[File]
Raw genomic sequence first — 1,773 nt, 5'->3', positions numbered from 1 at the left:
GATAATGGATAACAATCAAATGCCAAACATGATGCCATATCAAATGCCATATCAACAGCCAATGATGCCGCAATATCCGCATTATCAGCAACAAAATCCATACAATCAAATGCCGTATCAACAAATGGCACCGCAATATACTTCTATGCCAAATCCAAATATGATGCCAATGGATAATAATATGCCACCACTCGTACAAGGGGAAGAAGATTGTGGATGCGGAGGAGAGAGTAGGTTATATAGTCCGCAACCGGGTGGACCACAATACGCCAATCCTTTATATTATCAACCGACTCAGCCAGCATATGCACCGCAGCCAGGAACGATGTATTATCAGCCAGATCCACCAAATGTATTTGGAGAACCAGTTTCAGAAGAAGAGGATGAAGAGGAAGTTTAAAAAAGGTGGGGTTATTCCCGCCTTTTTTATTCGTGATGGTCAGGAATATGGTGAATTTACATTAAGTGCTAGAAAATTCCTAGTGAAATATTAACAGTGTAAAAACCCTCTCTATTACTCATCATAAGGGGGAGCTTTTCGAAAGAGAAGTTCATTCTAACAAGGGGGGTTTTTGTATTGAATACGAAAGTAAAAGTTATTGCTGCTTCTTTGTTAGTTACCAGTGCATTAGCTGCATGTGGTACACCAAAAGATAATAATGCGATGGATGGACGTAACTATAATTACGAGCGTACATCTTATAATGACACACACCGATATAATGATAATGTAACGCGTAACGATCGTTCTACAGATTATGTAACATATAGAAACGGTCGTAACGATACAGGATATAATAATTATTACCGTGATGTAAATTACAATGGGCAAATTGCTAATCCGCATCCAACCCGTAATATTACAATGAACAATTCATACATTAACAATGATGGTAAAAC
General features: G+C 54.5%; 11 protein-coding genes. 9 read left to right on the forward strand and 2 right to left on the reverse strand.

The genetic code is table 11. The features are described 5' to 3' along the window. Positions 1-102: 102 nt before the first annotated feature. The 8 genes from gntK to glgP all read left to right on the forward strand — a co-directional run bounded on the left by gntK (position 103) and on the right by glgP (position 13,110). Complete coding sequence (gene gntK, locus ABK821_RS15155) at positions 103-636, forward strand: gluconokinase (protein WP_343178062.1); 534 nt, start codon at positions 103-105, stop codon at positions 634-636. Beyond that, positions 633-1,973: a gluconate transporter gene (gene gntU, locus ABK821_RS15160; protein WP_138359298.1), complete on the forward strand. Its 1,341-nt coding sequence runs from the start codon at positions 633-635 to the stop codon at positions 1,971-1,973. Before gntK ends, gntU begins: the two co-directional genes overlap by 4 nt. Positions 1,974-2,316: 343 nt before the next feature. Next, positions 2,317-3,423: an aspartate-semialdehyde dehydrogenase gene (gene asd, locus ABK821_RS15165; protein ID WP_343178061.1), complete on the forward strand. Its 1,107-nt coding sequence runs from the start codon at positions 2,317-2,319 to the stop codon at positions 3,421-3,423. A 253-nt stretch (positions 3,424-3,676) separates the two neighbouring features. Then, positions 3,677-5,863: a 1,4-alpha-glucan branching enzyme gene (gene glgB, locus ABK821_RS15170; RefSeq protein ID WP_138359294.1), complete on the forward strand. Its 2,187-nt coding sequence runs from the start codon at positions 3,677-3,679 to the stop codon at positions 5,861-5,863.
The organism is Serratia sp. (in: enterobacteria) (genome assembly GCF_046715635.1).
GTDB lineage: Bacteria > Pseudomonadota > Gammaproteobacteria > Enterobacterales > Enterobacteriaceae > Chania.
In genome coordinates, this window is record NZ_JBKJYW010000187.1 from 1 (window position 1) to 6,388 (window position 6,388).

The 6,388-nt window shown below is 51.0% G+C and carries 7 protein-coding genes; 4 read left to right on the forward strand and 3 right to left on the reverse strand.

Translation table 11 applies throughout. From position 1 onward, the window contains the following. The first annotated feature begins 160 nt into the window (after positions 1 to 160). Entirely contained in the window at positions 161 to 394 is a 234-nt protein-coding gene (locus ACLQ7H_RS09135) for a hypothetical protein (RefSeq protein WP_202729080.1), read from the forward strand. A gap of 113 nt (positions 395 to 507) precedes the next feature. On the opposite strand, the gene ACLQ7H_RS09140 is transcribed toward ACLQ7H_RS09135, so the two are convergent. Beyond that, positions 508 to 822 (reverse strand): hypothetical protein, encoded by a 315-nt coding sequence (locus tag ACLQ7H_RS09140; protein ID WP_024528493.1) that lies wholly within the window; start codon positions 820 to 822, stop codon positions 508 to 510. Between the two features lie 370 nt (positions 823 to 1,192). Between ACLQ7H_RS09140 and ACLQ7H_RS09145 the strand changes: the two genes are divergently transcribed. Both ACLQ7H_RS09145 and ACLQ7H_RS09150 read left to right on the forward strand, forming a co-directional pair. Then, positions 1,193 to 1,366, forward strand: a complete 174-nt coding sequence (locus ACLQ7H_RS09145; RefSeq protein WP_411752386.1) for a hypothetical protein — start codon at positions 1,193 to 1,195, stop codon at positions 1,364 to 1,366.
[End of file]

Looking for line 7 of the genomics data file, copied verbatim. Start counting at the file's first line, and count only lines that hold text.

In genome coordinates, this window is record NZ_JBKJYW010000187.1 from 1 (window position 1) to 6,388 (window position 6,388).